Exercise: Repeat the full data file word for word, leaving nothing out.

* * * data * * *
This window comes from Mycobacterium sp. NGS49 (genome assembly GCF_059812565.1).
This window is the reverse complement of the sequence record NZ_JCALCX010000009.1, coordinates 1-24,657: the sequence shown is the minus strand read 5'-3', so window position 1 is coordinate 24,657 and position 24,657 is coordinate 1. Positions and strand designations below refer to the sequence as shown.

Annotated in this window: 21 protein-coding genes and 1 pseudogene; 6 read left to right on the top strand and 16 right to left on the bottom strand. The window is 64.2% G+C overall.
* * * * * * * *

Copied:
This window comes from Mycobacterium sp. NGS49 (genome assembly GCF_059812565.1).
This window is the reverse complement of the sequence record NZ_JCALCX010000009.1, coordinates 1-24,657: the sequence shown is the minus strand read 5'-3', so window position 1 is coordinate 24,657 and position 24,657 is coordinate 1. Positions and strand designations below refer to the sequence as shown.

Annotated in this window: 21 protein-coding genes and 1 pseudogene; 6 read left to right on the top strand and 16 right to left on the bottom strand. The window is 64.2% G+C overall.